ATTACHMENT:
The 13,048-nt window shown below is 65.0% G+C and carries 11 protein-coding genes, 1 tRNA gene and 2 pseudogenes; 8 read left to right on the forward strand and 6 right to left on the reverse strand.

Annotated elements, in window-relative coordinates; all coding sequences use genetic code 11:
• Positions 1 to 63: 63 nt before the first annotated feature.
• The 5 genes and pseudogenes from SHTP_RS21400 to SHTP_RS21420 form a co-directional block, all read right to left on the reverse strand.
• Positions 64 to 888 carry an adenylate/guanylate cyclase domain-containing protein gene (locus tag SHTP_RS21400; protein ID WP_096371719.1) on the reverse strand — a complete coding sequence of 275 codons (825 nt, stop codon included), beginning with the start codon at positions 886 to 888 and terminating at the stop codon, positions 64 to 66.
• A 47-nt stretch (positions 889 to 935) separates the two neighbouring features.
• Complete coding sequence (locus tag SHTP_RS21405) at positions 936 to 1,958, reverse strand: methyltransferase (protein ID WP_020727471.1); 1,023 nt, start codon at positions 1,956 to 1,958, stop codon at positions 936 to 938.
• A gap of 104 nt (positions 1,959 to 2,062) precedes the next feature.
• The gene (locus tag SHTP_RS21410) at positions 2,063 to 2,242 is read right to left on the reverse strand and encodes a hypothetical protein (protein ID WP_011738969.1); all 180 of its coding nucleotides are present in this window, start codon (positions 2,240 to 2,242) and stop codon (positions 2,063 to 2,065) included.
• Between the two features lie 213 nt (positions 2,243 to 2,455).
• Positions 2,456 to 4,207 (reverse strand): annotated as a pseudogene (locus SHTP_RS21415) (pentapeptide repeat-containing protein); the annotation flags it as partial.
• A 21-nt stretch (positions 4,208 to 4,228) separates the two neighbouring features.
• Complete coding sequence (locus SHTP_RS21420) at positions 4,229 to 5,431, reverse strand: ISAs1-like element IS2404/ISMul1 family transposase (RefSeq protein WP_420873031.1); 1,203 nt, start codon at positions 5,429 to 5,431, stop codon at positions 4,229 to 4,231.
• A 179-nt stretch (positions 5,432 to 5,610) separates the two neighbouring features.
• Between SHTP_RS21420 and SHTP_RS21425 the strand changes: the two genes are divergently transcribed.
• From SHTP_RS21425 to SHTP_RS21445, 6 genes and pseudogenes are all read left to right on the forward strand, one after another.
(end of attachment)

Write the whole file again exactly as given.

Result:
The 13,048-nt window shown below is 65.0% G+C and carries 11 protein-coding genes, 1 tRNA gene and 2 pseudogenes; 8 read left to right on the forward strand and 6 right to left on the reverse strand.

Annotated elements, in window-relative coordinates; all coding sequences use genetic code 11:
• Positions 1 to 63: 63 nt before the first annotated feature.
• The 5 genes and pseudogenes from SHTP_RS21400 to SHTP_RS21420 form a co-directional block, all read right to left on the reverse strand.
• Positions 64 to 888 carry an adenylate/guanylate cyclase domain-containing protein gene (locus tag SHTP_RS21400; protein ID WP_096371719.1) on the reverse strand — a complete coding sequence of 275 codons (825 nt, stop codon included), beginning with the start codon at positions 886 to 888 and terminating at the stop codon, positions 64 to 66.
• A 47-nt stretch (positions 889 to 935) separates the two neighbouring features.
• Complete coding sequence (locus tag SHTP_RS21405) at positions 936 to 1,958, reverse strand: methyltransferase (protein ID WP_020727471.1); 1,023 nt, start codon at positions 1,956 to 1,958, stop codon at positions 936 to 938.
• A gap of 104 nt (positions 1,959 to 2,062) precedes the next feature.
• The gene (locus tag SHTP_RS21410) at positions 2,063 to 2,242 is read right to left on the reverse strand and encodes a hypothetical protein (protein ID WP_011738969.1); all 180 of its coding nucleotides are present in this window, start codon (positions 2,240 to 2,242) and stop codon (positions 2,063 to 2,065) included.
• Between the two features lie 213 nt (positions 2,243 to 2,455).
• Positions 2,456 to 4,207 (reverse strand): annotated as a pseudogene (locus SHTP_RS21415) (pentapeptide repeat-containing protein); the annotation flags it as partial.
• A 21-nt stretch (positions 4,208 to 4,228) separates the two neighbouring features.
• Complete coding sequence (locus SHTP_RS21420) at positions 4,229 to 5,431, reverse strand: ISAs1-like element IS2404/ISMul1 family transposase (RefSeq protein WP_420873031.1); 1,203 nt, start codon at positions 5,429 to 5,431, stop codon at positions 4,229 to 4,231.
• A 179-nt stretch (positions 5,432 to 5,610) separates the two neighbouring features.
• Between SHTP_RS21420 and SHTP_RS21425 the strand changes: the two genes are divergently transcribed.
• From SHTP_RS21425 to SHTP_RS21445, 6 genes and pseudogenes are all read left to right on the forward strand, one after another.